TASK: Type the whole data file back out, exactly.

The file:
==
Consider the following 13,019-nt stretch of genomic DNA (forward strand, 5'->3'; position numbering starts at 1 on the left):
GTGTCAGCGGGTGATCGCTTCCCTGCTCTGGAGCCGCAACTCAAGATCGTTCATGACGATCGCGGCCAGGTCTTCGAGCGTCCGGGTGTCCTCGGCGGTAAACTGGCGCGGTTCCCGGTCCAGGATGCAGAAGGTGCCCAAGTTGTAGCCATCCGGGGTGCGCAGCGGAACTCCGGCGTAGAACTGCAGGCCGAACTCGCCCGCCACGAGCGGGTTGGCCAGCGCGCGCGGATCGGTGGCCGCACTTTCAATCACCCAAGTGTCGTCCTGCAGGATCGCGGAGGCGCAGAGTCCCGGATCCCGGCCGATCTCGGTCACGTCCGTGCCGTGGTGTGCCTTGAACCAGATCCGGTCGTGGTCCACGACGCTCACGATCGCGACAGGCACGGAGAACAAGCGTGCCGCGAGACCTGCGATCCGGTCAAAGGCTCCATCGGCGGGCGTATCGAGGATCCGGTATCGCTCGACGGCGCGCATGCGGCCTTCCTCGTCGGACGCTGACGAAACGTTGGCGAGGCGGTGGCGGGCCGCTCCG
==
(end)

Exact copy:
Consider the following 13,019-nt stretch of genomic DNA (forward strand, 5'->3'; position numbering starts at 1 on the left):
GTGTCAGCGGGTGATCGCTTCCCTGCTCTGGAGCCGCAACTCAAGATCGTTCATGACGATCGCGGCCAGGTCTTCGAGCGTCCGGGTGTCCTCGGCGGTAAACTGGCGCGGTTCCCGGTCCAGGATGCAGAAGGTGCCCAAGTTGTAGCCATCCGGGGTGCGCAGCGGAACTCCGGCGTAGAACTGCAGGCCGAACTCGCCCGCCACGAGCGGGTTGGCCAGCGCGCGCGGATCGGTGGCCGCACTTTCAATCACCCAAGTGTCGTCCTGCAGGATCGCGGAGGCGCAGAGTCCCGGATCCCGGCCGATCTCGGTCACGTCCGTGCCGTGGTGTGCCTTGAACCAGATCCGGTCGTGGTCCACGACGCTCACGATCGCGACAGGCACGGAGAACAAGCGTGCCGCGAGACCTGCGATCCGGTCAAAGGCTCCATCGGCGGGCGTATCGAGGATCCGGTATCGCTCGACGGCGCGCATGCGGCCTTCCTCGTCGGACGCTGACGAAACGTTGGCGAGGCGGTGGCGGGCCGCTCCG